Like it or not, autonomous driving systems will play a significant role in your future as a driver or a passenger. Not everyone here at Motor1.com is a huge fan of giving full or partial control to the machine but that’s the reality we are living in and pretty much the future, too. With that said, it’s definitely better to know more about those systems rather than just ignore them completely.
Just like virtually every other product we buy, it’s a good idea to always compare the self-driving systems in the cars we are interested in. That’s where Consumer Reports new study comes to help, ranking all the active assistance systems by major automakers and comparing them thoroughly. But before we go to the results of that survey, let’s take a quick look at the methodology.
CR’s evaluation includes tests performed in five categories - capability and performance, keeping the driver engaged, ease of use, clear when safe to use, and unresponsive driver. The agency evaluated 17 different systems, up significantly from the 4 systems tested during the first survey from 2018. The comparison was performed at the 327-acre Auto Test Center track between June and September 2020. Consumer Reports rated each system in 36 separate tests, some of them on “nearby public roads.”
The results? Well, the headline of this article pretty much says the big news here but let’s get into detail. Cadillac’s Super Cruise was the better overall performer compared to Tesla’s Autopilot, winning in three of the five categories. Too bad GM's luxury division was dead last in CR last year's reliability study though.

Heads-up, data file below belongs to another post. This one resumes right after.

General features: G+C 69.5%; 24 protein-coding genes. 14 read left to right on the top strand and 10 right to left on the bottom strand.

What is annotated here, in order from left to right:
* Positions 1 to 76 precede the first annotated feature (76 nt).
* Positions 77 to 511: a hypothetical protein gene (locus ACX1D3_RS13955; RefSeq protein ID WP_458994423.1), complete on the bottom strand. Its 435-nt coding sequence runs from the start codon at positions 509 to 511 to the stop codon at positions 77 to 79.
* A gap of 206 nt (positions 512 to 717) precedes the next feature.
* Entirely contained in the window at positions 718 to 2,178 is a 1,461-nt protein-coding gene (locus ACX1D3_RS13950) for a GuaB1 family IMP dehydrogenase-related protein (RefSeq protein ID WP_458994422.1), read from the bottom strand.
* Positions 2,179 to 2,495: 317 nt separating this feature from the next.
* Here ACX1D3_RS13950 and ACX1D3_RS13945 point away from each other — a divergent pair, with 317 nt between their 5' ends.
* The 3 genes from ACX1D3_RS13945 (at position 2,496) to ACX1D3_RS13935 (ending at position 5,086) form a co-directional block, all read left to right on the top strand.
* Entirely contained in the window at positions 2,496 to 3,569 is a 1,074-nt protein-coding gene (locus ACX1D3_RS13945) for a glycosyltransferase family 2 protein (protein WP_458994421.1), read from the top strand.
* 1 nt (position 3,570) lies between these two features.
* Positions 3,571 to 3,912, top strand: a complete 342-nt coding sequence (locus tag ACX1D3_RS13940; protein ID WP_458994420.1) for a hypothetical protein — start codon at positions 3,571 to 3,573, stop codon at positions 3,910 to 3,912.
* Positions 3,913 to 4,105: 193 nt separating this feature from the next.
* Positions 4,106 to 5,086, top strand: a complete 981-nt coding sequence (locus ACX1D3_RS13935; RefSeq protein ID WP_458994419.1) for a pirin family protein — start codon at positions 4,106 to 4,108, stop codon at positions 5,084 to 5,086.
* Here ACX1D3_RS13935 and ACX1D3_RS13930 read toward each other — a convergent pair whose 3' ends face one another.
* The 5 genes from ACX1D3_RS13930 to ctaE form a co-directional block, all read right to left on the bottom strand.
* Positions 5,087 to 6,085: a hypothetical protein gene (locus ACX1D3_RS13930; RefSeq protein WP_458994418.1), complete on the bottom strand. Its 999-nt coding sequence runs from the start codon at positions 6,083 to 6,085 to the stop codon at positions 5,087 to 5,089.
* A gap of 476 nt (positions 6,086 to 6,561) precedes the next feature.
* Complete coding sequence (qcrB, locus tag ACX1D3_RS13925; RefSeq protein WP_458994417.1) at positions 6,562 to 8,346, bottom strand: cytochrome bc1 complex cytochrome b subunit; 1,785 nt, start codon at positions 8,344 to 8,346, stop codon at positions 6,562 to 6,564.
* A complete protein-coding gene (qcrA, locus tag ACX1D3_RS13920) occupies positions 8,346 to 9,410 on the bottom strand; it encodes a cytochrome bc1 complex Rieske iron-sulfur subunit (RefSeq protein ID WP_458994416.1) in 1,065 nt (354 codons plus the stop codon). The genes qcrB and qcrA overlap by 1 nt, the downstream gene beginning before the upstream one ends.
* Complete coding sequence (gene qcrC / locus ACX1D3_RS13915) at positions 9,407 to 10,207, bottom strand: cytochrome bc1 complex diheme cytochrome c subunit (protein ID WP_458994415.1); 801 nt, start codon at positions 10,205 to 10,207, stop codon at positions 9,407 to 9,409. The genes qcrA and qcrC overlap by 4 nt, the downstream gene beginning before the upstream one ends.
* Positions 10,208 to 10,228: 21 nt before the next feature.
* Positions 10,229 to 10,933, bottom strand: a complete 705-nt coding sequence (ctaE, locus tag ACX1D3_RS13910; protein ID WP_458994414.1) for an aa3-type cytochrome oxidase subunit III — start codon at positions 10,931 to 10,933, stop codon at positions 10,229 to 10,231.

Gallery: Cadillac Super Cruise
While the Autopilot topped two categories, it’s worth mentioning that poor results in the other categories were enough for Tesla’s system to be beaten by Cadillac - in general, Cadillac's system was more consistent. The overall score was 69 to 57 points and Ford’s Co-Pilot 360 range of systems came third with 52 points.
“Even with new systems from many different automakers, Super Cruise still comes out on top due to the infrared camera ensuring the driver’s eyes are looking toward the roadway,” Kelly Funkhouser, CR’s head of connected and automated vehicle testing, summarized the results.
It’s important to note that these active driving assistance systems don’t make a car fully autonomous. But they are definitely preparing us for what’s to come so better check out the full survey at the source link below.